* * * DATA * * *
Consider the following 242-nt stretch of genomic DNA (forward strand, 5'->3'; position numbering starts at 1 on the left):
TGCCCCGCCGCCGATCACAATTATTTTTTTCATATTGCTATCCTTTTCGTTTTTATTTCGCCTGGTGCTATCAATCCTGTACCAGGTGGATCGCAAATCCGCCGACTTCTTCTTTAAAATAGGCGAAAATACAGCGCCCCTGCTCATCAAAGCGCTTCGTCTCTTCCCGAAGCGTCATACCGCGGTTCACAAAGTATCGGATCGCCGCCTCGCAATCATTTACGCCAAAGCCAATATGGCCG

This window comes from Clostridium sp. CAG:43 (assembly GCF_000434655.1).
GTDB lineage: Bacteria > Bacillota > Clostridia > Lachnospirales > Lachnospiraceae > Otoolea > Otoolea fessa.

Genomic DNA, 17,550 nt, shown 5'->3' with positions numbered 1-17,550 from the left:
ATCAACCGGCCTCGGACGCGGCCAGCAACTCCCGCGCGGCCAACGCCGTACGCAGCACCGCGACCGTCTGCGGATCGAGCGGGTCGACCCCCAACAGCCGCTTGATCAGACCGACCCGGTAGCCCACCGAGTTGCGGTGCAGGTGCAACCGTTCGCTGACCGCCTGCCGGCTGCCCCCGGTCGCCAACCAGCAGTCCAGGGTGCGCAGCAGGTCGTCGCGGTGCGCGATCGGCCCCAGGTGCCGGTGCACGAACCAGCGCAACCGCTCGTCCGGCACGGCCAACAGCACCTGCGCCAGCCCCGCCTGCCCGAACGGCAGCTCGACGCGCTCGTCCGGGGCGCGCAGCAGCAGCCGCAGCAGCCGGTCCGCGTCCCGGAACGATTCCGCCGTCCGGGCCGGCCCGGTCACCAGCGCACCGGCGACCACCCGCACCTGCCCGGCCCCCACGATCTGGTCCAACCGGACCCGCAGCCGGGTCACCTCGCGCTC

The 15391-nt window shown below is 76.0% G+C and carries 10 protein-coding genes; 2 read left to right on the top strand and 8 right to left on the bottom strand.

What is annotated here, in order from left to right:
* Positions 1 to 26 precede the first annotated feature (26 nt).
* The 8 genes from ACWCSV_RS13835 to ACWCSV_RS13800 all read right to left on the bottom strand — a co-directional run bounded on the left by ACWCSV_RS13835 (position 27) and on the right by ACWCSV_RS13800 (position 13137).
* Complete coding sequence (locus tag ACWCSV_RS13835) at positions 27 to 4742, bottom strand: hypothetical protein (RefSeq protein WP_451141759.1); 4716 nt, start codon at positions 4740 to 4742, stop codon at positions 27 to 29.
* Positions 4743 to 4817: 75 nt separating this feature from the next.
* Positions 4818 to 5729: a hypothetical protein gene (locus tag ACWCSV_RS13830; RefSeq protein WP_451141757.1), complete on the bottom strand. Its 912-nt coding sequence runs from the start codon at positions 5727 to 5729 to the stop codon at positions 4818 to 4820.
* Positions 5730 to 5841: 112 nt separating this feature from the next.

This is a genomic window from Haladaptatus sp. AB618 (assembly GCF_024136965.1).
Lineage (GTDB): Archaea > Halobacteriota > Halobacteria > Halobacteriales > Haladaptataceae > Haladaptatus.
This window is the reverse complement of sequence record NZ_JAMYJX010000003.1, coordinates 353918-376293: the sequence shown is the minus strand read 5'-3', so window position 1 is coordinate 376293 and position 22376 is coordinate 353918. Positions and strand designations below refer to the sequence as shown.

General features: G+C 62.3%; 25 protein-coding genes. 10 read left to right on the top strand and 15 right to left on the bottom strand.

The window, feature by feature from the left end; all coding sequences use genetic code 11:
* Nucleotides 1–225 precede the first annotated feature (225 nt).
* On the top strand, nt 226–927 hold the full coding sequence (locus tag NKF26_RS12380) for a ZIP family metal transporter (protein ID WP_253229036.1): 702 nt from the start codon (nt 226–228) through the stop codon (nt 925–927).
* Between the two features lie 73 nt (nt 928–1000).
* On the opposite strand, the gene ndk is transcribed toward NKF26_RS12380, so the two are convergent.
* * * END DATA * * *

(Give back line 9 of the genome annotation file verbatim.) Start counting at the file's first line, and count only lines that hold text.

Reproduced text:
* Positions 1 to 26 precede the first annotated feature (26 nt).